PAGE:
Global Edition

No violation of Woods’ trademark

8.30am 30th June 2003 - Management Topics

An American court has held that Rick Rush, an artist known worldwide for his paintings of great moments in sport, has prevailed in a lawsuit brought against him by the licensing company for Tiger Woods.

At issue was Rush’s painting of Woods’ victory at the Masters in 1997. The work depicts three poses of Woods against a background of the Augusta National Clubhouse. Also in the background are images of other legendary golfers, including Sam Snead, Ben Hogan and Arnold Palmer.

Rush was originally sued in Cleveland by ETW Corp., which handles all licensing and endorsement activities for Woods. ETW contended that the painting violated federal trademark law because the company claims exclusive rights to market Woods’ name, signature, and likeness.

Rick Rush, who is known internationally as “America’s sports artist,” has created many paintings that commemorate great moments in sport.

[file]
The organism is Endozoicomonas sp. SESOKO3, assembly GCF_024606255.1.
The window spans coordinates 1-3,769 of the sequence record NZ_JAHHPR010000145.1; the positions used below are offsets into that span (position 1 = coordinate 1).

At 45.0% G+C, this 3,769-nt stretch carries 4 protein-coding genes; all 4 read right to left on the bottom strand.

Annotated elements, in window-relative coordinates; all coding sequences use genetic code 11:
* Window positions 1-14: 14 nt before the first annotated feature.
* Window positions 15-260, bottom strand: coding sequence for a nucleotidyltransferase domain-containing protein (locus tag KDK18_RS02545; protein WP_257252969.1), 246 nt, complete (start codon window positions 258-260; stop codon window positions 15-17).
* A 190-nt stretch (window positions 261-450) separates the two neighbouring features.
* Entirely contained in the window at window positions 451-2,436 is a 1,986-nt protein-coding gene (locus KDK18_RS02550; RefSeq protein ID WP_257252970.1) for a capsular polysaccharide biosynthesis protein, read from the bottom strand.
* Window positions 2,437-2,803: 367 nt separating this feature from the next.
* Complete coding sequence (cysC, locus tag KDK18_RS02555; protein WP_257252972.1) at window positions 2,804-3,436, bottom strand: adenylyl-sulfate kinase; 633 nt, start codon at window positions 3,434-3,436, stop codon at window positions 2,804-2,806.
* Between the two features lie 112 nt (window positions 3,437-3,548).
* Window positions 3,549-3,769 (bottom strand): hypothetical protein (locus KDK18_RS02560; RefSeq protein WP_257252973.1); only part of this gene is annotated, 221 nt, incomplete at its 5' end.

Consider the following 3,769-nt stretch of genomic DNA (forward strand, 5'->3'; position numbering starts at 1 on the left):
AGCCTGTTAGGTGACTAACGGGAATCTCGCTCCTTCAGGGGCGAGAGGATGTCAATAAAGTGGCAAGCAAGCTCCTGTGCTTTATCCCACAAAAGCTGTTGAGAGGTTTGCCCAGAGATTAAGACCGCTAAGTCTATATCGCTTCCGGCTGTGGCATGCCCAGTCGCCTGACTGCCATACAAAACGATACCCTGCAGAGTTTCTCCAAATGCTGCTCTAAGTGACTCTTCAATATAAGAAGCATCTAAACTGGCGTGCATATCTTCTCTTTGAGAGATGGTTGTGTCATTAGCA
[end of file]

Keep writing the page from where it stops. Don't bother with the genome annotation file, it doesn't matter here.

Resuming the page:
Woods and his organization, however, took issue with Rush’s 1998 painting “The Masters of Augusta” and sued to stop the sale of original limited edition serigraphs. ETW further demanded that Rush forfeit the proceeds from those sales. The original suit was heard by US District Judge Patricia Gaughan, who ruled against Woods and his licensing company.

The US Sixth Circuit Court of Appeals upheld Judge Gaughan’s ruling. Writing for the majority, Judge James Graham stated, “ETW asks us, in effect, to constitute Woods himself as a walking, talking trademark.” The court maintained that “as a general rule, a person’s image or likeness cannot function as a trademark.”

“This is a huge victory for freedom of expression,” said the 56-year-old Rush, “and for the right of artists to paint the subjects of their choice.” Rush’s suit was supported with briefs filed by Time, Inc, The New York Times Co, the American Society of Media Photographers and others.

Rick Rush started his career in 1975. His original paintings can be seen in many public museums and on-line, through the “virtual gallery” of the Brilbeck Collection where collectors can view the works on line and buy them directly from the Collection’s web site.”

The Brilbeck Collection

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